Iranian President Hassan Rouhani on Saturday welcomed Japan's decision not to join a US-led naval mission in the Gulf, in remarks carried by state television.
Friction between Tehran and Washington has increased since last year when US President Donald Trump pulled the United States out of Iran's 2015 nuclear deal with six nations and re-imposed sanctions on the country, crippling its economy.
Washington proposed the naval mission after several attacks took place in May and June on international merchant vessels, including Saudi tankers, in Gulf waters which the United States blamed on Iran. Tehran denies the accusations.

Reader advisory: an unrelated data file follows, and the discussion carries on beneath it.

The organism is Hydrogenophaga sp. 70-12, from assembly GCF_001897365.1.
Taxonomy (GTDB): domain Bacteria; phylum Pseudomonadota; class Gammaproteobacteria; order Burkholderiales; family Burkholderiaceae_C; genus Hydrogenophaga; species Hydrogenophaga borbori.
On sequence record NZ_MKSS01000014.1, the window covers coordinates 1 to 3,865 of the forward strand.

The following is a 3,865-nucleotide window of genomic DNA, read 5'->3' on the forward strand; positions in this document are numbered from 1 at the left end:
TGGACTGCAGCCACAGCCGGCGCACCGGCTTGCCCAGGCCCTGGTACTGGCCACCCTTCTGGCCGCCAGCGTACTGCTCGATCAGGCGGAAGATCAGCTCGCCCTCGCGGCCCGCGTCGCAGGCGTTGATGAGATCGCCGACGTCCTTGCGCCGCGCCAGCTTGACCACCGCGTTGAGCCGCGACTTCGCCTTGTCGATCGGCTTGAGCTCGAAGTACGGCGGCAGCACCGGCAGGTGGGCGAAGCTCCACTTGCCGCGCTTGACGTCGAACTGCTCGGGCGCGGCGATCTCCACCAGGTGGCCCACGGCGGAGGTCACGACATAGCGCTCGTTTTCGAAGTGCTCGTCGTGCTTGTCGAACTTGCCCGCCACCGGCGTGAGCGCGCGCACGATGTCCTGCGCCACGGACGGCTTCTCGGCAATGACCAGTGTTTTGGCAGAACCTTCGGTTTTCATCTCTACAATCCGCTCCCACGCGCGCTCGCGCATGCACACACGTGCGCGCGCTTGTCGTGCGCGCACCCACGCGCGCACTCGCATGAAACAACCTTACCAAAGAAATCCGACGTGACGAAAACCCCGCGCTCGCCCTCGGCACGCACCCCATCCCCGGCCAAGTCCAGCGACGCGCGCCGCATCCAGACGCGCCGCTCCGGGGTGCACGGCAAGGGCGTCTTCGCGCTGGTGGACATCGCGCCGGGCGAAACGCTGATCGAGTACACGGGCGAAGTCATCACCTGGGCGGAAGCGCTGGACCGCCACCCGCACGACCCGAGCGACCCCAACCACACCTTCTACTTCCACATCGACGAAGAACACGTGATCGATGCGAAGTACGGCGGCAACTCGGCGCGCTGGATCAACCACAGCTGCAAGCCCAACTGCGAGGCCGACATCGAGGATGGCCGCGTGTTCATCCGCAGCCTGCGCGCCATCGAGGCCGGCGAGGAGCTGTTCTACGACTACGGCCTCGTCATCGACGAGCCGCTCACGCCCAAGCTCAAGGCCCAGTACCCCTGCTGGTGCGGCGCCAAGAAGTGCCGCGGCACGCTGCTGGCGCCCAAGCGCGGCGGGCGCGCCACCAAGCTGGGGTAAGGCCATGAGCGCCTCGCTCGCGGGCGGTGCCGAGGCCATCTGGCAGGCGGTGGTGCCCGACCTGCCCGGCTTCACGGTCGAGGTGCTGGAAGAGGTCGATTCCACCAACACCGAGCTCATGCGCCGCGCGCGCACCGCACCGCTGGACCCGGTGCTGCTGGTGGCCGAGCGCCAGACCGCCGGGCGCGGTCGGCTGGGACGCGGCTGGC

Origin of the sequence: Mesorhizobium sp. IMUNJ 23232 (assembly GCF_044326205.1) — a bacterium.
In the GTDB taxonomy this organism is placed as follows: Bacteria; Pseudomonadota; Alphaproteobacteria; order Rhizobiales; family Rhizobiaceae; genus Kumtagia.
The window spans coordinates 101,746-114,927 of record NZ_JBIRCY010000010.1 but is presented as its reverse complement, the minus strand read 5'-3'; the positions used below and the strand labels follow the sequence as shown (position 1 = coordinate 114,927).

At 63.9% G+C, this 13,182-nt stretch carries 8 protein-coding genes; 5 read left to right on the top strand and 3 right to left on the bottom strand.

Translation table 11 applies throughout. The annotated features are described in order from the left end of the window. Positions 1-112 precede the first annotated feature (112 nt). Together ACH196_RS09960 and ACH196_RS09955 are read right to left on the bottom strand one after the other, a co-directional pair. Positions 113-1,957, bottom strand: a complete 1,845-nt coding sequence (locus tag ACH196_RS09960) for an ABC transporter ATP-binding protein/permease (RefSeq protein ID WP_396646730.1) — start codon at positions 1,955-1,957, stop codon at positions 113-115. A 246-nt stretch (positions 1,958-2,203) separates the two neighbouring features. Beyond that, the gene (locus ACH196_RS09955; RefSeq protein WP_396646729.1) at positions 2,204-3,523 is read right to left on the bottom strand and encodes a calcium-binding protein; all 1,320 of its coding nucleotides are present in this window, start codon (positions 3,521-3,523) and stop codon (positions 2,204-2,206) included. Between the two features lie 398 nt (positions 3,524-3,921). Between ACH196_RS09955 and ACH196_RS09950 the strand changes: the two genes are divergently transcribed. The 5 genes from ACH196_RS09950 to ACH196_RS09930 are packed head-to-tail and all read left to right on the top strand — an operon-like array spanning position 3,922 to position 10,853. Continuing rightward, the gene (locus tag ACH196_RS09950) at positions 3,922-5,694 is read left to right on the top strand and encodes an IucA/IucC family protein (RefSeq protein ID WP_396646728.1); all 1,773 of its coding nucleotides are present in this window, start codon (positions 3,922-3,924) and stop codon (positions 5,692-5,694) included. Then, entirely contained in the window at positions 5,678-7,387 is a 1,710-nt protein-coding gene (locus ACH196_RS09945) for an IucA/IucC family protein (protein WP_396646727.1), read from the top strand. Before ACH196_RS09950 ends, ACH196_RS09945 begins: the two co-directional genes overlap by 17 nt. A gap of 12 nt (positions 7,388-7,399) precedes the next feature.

In July, Iranian forces seized a British tanker in the Gulf after British marines captured an Iranian vessel in the Strait of Gibraltar. Both ships were later released.
"Japan has announced it will not take part in the Americans' plans for security in the (Gulf) region ... which is something we welcome," Rouhani said on state TV after returning from a visit to Malaysia and Japan.
"Japan is sending a surveillance vessel but not to the Gulf and the Strait of Hormuz," he added.
Japan, a US ally maintaining friendly ties with Iran, is looking to launch its own operation rather than joining the US-led mission to protect shipping in the region.
The planned Japanese operation is set to cover high seas in the Gulf of Oman, the northern Arabian Sea and the Gulf of Aden, but not the Strait of Hormuz.
According to a draft plan approved by parties in the ruling coalition, Japan will deploy a destroyer and P-3C patrol aircraft for gathering information in the Gulf region - the source of nearly 90 percent of Japan's crude oil imports.